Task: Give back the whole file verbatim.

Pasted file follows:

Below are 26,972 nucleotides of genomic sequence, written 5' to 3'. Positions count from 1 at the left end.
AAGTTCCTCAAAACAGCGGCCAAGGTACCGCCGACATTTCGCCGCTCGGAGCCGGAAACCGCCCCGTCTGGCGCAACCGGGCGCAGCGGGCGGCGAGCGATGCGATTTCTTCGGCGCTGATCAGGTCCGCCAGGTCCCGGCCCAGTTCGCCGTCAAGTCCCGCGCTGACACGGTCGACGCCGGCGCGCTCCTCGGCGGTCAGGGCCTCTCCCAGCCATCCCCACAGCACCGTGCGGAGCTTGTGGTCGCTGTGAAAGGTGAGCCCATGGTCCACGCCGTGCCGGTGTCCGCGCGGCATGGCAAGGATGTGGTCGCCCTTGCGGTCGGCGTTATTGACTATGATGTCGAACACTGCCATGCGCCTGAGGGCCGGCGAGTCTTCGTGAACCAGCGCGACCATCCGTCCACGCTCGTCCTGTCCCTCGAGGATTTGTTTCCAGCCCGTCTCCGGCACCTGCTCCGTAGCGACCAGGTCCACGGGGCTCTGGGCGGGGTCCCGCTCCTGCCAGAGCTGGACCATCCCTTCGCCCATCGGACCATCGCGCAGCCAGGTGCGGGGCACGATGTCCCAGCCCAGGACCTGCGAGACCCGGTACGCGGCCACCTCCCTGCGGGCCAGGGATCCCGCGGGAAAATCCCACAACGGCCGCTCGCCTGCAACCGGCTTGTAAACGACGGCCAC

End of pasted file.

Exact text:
Below are 26,972 nucleotides of genomic sequence, written 5' to 3'. Positions count from 1 at the left end.
AAGTTCCTCAAAACAGCGGCCAAGGTACCGCCGACATTTCGCCGCTCGGAGCCGGAAACCGCCCCGTCTGGCGCAACCGGGCGCAGCGGGCGGCGAGCGATGCGATTTCTTCGGCGCTGATCAGGTCCGCCAGGTCCCGGCCCAGTTCGCCGTCAAGTCCCGCGCTGACACGGTCGACGCCGGCGCGCTCCTCGGCGGTCAGGGCCTCTCCCAGCCATCCCCACAGCACCGTGCGGAGCTTGTGGTCGCTGTGAAAGGTGAGCCCATGGTCCACGCCGTGCCGGTGTCCGCGCGGCATGGCAAGGATGTGGTCGCCCTTGCGGTCGGCGTTATTGACTATGATGTCGAACACTGCCATGCGCCTGAGGGCCGGCGAGTCTTCGTGAACCAGCGCGACCATCCGTCCACGCTCGTCCTGTCCCTCGAGGATTTGTTTCCAGCCCGTCTCCGGCACCTGCTCCGTAGCGACCAGGTCCACGGGGCTCTGGGCGGGGTCCCGCTCCTGCCAGAGCTGGACCATCCCTTCGCCCATCGGACCATCGCGCAGCCAGGTGCGGGGCACGATGTCCCAGCCCAGGACCTGCGAGACCCGGTACGCGGCCACCTCCCTGCGGGCCAGGGATCCCGCGGGAAAATCCCACAACGGCCGCTCGCCTGCAACCGGCTTGTAAACGACGGCCAC